AD Troubleshooting

AD and Domain-related issues and troubleshooting methods for Active Directory.

Troubleshooting autoenrollment

Troubleshooting autoenrollment

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From my colleague Maria in the Domains team – a collection of useful bits for troubleshooting autoenrollment issues:

On a Windows Server 2003-based or Windows XP-based computer, you cannot obtain certificates from a Windows Server 2008-based certification authority (CA).

This issue can occur if the CA is configured to use SHA2 256 encryption or higher encryption (SHA2 384 or SHA2 512) and the enrolling clients are legacy clients.

See KB 968730 (Hotfix)

Event id 80; Source Microsoft-Windows-CertificationAuthority on a windows 2008 certificate server
Active Directory Certificate Services could not publish a Certificate for request ##### to the following location on server DC.DOMAIN.COM: CN=user,OU=OU, DC=domain,DC=com.  Insufficient access rights to perform the operation. 0x80072098 (WIN32: 8344).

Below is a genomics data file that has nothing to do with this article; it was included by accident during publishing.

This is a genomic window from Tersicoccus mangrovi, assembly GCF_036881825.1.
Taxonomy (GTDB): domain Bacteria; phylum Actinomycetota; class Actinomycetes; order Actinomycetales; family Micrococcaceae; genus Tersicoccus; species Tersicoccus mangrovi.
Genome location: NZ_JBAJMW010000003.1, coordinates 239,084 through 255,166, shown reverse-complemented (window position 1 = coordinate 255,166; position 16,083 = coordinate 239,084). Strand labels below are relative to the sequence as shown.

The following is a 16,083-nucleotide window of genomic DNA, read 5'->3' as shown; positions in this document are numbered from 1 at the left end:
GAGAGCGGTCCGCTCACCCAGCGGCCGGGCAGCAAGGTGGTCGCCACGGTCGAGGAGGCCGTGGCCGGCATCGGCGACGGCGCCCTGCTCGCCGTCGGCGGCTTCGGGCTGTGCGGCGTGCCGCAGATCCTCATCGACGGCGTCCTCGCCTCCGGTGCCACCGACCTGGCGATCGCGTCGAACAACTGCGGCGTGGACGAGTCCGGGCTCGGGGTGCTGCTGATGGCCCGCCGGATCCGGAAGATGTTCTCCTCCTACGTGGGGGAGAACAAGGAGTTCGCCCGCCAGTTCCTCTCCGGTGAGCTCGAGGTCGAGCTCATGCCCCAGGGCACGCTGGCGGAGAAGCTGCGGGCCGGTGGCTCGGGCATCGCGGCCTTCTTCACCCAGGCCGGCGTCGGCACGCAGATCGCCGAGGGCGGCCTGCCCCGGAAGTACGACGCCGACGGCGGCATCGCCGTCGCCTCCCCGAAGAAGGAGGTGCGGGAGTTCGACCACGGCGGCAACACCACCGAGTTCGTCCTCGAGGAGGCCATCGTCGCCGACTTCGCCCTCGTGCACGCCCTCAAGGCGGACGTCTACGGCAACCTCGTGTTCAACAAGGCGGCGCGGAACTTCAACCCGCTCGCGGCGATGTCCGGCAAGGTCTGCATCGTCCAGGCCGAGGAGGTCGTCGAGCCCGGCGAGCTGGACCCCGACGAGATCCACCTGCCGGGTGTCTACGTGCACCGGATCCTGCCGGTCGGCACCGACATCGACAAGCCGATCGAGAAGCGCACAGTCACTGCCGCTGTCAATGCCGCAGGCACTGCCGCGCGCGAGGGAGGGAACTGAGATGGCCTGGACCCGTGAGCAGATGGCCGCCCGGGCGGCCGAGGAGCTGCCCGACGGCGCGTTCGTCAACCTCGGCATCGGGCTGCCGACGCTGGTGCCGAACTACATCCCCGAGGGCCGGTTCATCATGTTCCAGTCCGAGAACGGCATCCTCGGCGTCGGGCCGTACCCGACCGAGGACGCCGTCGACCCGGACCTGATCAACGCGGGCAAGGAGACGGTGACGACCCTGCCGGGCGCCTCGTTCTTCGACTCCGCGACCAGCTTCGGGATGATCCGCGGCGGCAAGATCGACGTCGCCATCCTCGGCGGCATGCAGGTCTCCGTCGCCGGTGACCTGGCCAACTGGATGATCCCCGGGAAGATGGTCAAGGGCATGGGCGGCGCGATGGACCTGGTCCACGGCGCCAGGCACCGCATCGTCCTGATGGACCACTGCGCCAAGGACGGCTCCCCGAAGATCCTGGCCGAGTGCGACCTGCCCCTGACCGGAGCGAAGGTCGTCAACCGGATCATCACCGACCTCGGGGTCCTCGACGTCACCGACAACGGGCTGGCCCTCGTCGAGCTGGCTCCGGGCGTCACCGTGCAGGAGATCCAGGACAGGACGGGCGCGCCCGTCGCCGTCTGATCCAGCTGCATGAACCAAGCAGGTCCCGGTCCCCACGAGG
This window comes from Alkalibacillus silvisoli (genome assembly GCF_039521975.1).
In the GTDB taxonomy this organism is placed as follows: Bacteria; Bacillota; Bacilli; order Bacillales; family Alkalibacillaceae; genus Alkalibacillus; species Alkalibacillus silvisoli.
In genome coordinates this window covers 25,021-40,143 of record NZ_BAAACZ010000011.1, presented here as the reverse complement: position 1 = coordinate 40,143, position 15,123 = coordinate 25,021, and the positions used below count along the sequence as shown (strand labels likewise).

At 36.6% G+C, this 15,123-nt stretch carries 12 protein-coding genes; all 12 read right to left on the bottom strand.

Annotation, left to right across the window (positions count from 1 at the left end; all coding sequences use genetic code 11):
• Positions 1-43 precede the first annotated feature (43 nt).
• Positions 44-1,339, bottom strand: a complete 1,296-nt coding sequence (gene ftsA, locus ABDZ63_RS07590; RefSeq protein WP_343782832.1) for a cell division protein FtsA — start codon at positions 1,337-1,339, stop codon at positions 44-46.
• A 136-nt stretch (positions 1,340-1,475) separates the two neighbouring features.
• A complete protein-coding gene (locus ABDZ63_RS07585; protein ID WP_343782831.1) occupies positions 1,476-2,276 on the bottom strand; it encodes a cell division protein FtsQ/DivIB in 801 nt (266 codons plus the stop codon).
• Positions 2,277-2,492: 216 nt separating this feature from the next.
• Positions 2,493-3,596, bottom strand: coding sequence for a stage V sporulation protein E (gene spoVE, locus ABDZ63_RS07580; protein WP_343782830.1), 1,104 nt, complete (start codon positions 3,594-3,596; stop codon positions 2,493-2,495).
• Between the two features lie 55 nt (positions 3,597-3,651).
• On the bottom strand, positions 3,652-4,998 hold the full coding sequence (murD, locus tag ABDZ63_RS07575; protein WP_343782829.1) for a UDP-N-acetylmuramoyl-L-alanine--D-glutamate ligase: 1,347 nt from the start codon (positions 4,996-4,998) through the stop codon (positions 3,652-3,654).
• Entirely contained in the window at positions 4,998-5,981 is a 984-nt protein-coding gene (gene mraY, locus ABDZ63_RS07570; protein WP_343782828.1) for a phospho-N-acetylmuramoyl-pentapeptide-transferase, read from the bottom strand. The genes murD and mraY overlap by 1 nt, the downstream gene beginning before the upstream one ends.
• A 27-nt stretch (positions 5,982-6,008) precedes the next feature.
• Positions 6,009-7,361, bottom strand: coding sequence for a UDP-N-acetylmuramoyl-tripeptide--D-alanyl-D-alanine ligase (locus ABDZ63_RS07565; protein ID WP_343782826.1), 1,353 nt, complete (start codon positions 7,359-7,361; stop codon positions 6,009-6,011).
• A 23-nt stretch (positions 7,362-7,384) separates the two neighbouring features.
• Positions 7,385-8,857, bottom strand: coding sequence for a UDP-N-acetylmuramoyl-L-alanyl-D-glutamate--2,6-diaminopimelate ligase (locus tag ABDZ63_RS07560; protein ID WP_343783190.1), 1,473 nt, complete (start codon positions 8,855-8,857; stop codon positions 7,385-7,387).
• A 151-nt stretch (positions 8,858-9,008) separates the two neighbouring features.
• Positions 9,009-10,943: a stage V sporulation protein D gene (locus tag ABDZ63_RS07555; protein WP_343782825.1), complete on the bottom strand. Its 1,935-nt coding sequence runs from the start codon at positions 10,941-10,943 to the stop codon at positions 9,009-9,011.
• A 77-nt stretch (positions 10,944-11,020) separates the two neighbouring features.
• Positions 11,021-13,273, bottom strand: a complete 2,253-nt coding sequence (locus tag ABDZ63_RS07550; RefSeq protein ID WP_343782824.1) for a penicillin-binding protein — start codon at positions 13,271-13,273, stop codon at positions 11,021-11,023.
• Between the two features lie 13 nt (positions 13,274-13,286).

ldap: 0x32: 00002098: SecErr: DSID-03150E8A, problem 4003 (INSUFF_ACCESS_RIGHTS)

  • Check that the Cert Publishers group has permission to read and write to the userCertificate attribute on the user object in AD that is specified in the event.

Enhanced Event Logging

By default, autoenrollment logs errors/failures and successful enrollments in the Application event log on the client machine.

To enable enhanced logging of the autoenrollment process to include warning and informational messages, the following registry values must be created.

- SOFTWARE\Microsoft\Cryptography\AutoEnrollment

AEEventLogLevel

(Create a new DWORD value named "AEEventLogLevel", set value to 0.)

NOTE: This value can be created under either HKLM or HKCU, depending on which context you need to troubleshoot. In this case I’d like us to set it on both.


If you enable logging and don't see any events, check to see if Autoenrollment has been disabled: